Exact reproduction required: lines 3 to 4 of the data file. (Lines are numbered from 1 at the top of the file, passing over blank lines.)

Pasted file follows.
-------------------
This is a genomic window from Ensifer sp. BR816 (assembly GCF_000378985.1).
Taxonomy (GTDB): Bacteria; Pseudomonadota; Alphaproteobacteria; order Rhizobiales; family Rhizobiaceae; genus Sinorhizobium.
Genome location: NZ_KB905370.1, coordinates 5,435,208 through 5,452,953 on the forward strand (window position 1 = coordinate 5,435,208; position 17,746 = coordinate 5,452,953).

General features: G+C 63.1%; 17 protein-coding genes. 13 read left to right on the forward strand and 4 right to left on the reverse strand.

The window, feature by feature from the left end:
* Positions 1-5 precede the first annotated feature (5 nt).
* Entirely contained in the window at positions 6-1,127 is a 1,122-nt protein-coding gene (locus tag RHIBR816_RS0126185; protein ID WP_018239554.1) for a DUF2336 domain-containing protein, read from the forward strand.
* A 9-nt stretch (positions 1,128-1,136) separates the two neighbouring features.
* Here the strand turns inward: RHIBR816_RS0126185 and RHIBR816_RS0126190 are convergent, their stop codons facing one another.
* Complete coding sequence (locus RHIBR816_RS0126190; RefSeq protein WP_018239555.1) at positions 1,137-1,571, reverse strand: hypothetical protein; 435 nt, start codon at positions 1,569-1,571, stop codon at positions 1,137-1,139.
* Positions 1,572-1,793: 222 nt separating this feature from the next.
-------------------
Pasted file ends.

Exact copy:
Genome location: NZ_KB905370.1, coordinates 5,435,208 through 5,452,953 on the forward strand (window position 1 = coordinate 5,435,208; position 17,746 = coordinate 5,452,953).

General features: G+C 63.1%; 17 protein-coding genes. 13 read left to right on the forward strand and 4 right to left on the reverse strand.